This is one of my favourite topics to discuss with parents and children as it’s a real bag of snakes and one which is oh, so judged upon as you turn up to school to collect them!

Snacking now appears a necessary part of their everyday life as many children seem to burn through food very fast and need topping up, especially when they start school so early and have the pressures of achieving hour upon hour from such a young age. Snacks can also be a good way to get a few extra fresh fruits and vegetables into your child if they’re a little reluctant at meal times.

However, the reason I say it’s a bag of snakes is that there’s a tendency for some parents to give kids snacks more often than they need – on the bus, in the car, watching TV, they’re constantly eating. Snacks are sometimes used as a pacifier, which of course, we have all done on occasions, but for many families now, we see that children are struggling with too much weight and have problems with their teeth since they’re constantly being bombarded with sugar and other teeth-hating foods.

It’s hard to stand out from the crowd of parents who always give snacks even when it’s excessive, but have the confidence to do so as too much means their children can take in a lot of calories, usually from fat and sugar.

Like all things, snacks are fine in moderation, but damaging to their health in large amounts. Quality and frequency-wise, I’d suggest just having a small snack between their lunch and tea, or if the morning as long and you can provide something nourishing to have at school etc. Then this too can help them remain in a strong place.

Healthy snacks include:

  • in autumn and winter think about packing a thermos of soup into the car, which you could bosth have a little cup of before you set off home or to an activity.
  • rice cakes, oatcakes, breadsticks
  • fresh and dried fruits – ideally non-sulphur treated.
  • small bags of unsalted nuts (not for under-fives because of risk of choking, and not if your child has a nut allergy)
  • hummus or guacamole and raw vegetable sticks
  • slices of pumpernickel-style bread with a nut butter
  • rye crackers with slithers of cheese
  • homemade flapjack, oat biscuits or cereal bars
  • fruit and yoghurt
  • wholemeal muffin or bagel with sliced banana and a little honey
  • plain homemade popcorn or vegetable crisps
  • hard-boiled eggs halved or slices of good quality cold meat or chicken with some raw vegetables , packed in a handy container.

Complete Family Nutrition, by Jane Clarke, published by DK, £16.99, dk.com 

 

Jane Clarke's Complete Family Nutrition

Jane Clarke’s Complete Family Nutrition

About The Author

Jane Clarke
FOUNDER of Nourish by Jane Clarke, BSc (Hons) SRD DSc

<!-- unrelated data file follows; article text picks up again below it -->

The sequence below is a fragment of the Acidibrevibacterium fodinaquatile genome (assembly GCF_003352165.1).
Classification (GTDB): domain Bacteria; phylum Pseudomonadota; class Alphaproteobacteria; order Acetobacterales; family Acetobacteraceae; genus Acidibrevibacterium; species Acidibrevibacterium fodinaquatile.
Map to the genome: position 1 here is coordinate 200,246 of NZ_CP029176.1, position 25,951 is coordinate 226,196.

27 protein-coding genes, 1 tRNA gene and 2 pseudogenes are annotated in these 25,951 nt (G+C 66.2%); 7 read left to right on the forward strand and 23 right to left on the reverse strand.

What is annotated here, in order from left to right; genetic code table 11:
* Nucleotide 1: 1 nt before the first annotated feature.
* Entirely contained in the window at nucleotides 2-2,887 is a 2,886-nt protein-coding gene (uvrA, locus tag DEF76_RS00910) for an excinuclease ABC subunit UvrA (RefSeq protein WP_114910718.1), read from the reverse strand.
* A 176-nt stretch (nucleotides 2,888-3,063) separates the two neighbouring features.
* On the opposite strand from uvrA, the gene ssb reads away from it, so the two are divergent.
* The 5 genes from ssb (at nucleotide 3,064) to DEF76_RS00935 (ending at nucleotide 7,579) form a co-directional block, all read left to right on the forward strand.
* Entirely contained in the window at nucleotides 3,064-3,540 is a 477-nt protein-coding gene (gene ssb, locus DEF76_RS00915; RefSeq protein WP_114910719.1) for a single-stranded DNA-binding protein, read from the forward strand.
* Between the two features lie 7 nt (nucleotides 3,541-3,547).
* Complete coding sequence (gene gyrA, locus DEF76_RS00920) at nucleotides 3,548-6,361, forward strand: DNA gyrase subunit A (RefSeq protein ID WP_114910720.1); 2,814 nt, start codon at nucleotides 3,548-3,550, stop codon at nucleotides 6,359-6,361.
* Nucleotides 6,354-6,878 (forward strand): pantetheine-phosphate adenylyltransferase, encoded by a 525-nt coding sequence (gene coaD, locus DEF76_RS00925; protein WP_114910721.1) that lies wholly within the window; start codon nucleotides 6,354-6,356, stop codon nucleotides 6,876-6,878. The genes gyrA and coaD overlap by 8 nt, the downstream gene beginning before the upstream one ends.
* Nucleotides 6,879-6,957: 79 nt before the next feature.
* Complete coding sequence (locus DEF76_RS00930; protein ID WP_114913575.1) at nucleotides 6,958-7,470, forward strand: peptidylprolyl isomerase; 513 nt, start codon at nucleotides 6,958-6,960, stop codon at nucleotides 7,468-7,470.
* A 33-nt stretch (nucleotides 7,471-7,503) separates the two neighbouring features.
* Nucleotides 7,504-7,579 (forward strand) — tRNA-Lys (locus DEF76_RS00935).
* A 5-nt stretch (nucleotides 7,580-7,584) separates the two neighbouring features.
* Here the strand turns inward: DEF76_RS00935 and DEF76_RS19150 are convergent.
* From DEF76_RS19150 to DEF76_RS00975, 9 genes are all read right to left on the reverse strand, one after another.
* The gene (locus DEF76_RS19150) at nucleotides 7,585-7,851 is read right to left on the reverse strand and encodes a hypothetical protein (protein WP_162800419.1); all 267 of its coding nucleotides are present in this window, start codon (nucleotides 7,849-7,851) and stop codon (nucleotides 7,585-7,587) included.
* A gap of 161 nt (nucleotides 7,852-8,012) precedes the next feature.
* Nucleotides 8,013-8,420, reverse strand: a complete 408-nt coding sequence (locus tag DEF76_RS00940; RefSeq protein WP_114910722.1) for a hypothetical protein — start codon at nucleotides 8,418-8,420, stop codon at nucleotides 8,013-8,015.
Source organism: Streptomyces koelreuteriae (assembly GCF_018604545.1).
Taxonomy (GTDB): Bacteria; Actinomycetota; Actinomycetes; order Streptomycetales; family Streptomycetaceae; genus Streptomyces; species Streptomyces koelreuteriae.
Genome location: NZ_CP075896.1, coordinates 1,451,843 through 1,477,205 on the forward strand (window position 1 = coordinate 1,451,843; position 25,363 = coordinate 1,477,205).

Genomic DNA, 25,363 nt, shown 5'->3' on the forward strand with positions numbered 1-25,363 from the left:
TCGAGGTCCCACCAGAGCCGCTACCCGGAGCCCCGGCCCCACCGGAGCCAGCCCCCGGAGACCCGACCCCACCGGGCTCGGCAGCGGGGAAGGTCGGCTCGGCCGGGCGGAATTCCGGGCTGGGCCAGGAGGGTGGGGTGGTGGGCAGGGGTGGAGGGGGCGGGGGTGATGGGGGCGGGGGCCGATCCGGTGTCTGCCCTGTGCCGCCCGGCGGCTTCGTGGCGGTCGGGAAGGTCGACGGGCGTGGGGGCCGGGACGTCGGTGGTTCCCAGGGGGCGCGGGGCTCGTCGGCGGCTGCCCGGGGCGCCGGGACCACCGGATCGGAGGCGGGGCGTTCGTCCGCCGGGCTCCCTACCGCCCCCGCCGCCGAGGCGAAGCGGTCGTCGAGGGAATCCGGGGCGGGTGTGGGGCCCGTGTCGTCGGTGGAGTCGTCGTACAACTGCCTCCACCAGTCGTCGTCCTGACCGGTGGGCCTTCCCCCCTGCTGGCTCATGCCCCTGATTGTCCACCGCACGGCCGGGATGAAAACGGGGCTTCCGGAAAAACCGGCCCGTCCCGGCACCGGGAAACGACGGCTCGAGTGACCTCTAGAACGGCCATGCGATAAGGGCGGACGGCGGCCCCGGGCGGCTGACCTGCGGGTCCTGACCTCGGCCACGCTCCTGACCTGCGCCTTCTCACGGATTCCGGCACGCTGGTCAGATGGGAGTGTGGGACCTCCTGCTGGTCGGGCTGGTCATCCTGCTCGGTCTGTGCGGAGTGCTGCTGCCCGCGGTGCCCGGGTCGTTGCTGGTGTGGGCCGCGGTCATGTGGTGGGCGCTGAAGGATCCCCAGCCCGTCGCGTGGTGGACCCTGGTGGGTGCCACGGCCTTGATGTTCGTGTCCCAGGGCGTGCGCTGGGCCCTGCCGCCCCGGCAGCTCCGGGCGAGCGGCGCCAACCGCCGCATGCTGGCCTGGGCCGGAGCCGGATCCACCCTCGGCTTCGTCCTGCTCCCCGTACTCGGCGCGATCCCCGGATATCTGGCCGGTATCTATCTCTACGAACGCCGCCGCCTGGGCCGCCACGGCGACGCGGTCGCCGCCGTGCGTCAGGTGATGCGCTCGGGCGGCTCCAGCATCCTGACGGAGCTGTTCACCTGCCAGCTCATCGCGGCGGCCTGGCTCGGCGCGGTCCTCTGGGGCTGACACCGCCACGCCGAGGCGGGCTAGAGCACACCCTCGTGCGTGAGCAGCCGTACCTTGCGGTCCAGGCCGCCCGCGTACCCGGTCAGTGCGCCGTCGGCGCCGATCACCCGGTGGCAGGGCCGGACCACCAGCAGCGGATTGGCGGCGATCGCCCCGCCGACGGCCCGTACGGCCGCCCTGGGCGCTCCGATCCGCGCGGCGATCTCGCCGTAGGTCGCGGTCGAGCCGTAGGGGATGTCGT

Jane is both a dietitian and Cordon Bleu chef with more than 30 years’ experience in the nutrition industry. Jane is the author of nine best-selling books, was a columnist for over a decade for The Daily Mail, Observer, The Times and The Mail on Sunday, and regularly contributes on TV. She worked with Jamie Oliver on several of his projects, including the School Meals revolution, which showed that people-power can bring about social change. It is with this same mindset and passion that she is leading Nourish by Jane Clarke, which provides a solution to the problem of undernourishment and provides empowerment and inspiration to those who are vulnerable or facing a health challenge. Jane was the first person in the UK to open a private dietetic clinic, establishing a highly successful specialist Nutrition and Dietetic practice in London that has been running for the past 27 years. She advises some of Britain’s leading sportspeople, entertainers and media professionals, and has been personal dietitian and nutritionist for David Beckham and Benedict Cumberbatch. She is particularly regarded for her work with those living with serious illnesses such as cancer, neurological degenerative conditions, dementia and stroke, supporting patients from early diagnosis right through to end of life care, across all ages, including paediatric cancers and early onset dementia. Jane has been awarded an honorary doctorate for her services to nourishing the vulnerable from the University of West London. As a qualified Dietician, Jane spearheads Nutrition and Dietetic practices in London and Leicester advising some of Britain's leading sportspeople and many of the world's biggest actors, music and media personalities, whilst also continuing to treat young children, teenagers and adults with health problems such as diabetes, IBS, dementia, depression. Jane runs a specialist cancer and dementia nutrition practice in Marylebone, where she treats patients referred by GPs, consultants, carers and relatives. Jane was David Beckham's Personal Dietician & Nutritionist during the 2006 World Cup, whilst also advising him and his team at his Football Training Academy. Her books include the best selling series “Jane Clarke's Bodyfoods”, Yummy! A Children's Nutritional Guide, Yummy Baby, Nourish and Complete Family Nutrition. She is also a regular contributor on British Television including all the major networks. She has written for The Daily Mail, Observer, London Times and The Mail on Sunday. She was the Nutritional Consultant working alongside Jamie Oliver, on his groundbreaking television series Jamie's School Dinners and Jamie's co-presenter on Eat to Save Your Life! "Jane Clarke is an exceptional nutritionist. She loves food and she's a great cook - what a tiger!" - Jamie Oliver

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